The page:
7: Self-management and the production of habitat: a case study of the Alianza Solidaria Housing Cooperative in Quito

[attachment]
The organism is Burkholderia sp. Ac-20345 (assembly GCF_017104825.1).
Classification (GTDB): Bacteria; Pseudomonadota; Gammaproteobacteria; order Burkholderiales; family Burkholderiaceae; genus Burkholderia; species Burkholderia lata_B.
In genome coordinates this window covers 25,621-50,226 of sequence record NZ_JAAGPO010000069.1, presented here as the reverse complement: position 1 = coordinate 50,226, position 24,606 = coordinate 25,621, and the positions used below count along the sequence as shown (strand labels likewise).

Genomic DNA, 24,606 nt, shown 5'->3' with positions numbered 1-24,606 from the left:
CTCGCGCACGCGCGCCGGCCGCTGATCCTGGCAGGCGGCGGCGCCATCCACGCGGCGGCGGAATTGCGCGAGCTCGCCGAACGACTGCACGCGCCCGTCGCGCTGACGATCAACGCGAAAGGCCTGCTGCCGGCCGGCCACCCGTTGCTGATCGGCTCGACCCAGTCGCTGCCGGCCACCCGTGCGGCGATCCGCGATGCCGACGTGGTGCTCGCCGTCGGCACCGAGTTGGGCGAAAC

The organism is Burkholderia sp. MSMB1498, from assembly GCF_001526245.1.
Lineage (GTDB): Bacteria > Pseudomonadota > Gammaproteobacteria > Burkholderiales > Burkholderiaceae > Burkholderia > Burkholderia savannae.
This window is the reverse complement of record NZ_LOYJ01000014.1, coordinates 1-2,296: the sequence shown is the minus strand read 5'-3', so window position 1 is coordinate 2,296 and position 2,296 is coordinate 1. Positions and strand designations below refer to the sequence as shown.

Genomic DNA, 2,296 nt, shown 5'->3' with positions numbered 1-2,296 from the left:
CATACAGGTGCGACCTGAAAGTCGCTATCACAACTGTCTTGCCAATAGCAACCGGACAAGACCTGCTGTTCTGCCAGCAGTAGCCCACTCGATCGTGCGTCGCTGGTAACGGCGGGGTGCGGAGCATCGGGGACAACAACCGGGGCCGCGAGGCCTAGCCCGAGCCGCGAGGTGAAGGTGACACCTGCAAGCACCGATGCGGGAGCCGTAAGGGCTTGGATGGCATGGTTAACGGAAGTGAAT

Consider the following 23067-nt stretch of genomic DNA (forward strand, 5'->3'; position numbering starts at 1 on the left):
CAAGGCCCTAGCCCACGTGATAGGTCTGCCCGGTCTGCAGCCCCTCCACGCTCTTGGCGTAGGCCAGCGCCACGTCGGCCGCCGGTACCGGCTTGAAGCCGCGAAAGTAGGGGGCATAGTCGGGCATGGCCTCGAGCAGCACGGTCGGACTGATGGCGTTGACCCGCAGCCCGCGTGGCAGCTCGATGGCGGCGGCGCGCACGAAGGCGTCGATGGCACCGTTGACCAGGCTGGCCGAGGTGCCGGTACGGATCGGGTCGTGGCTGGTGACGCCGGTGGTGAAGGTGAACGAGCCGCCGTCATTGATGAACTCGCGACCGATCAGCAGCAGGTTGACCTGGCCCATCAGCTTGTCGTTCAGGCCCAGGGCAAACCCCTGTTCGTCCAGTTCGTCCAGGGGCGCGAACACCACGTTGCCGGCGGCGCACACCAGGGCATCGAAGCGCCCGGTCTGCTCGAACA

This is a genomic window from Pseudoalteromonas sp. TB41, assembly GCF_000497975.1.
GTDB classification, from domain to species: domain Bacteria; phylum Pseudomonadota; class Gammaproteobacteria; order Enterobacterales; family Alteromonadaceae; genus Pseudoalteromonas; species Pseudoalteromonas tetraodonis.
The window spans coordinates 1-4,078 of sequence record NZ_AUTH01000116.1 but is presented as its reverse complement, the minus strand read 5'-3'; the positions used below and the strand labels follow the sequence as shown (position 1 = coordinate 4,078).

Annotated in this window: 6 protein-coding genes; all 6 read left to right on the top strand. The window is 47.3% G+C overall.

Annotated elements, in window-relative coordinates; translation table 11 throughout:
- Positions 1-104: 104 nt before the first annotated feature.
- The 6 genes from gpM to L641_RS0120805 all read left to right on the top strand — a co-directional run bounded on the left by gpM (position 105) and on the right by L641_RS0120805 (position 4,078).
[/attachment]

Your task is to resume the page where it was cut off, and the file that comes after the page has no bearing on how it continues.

During the second half of the twentieth century, Ecuador went through an intense rural-urban migration that drove a significant increase in the demand for housing units. Insufficient government response resulted in great housing deficit in all the cities. Later, this triggered the formation of pro housing organizations across the country, which looked for quick solutions for the poorest working class. Since the 70s, economic changes driven by the oil boom also contributed to said housing deficit increase along with the growth of urban informality in many cities. Although self-build and self-management housing production fostered urban sprawl over unserved peripheral land, cooperativism became an alternative to tackle the growing scarcity. However, the case of Alianza Solidaria Housing Cooperative stands out among the numerous social organizations that aimed for better living conditions. It developed an alternative for housing production in the periphery of Quito based on a comprehensive vision about habitat, self-management, solidarity-based economy and cooperativism.

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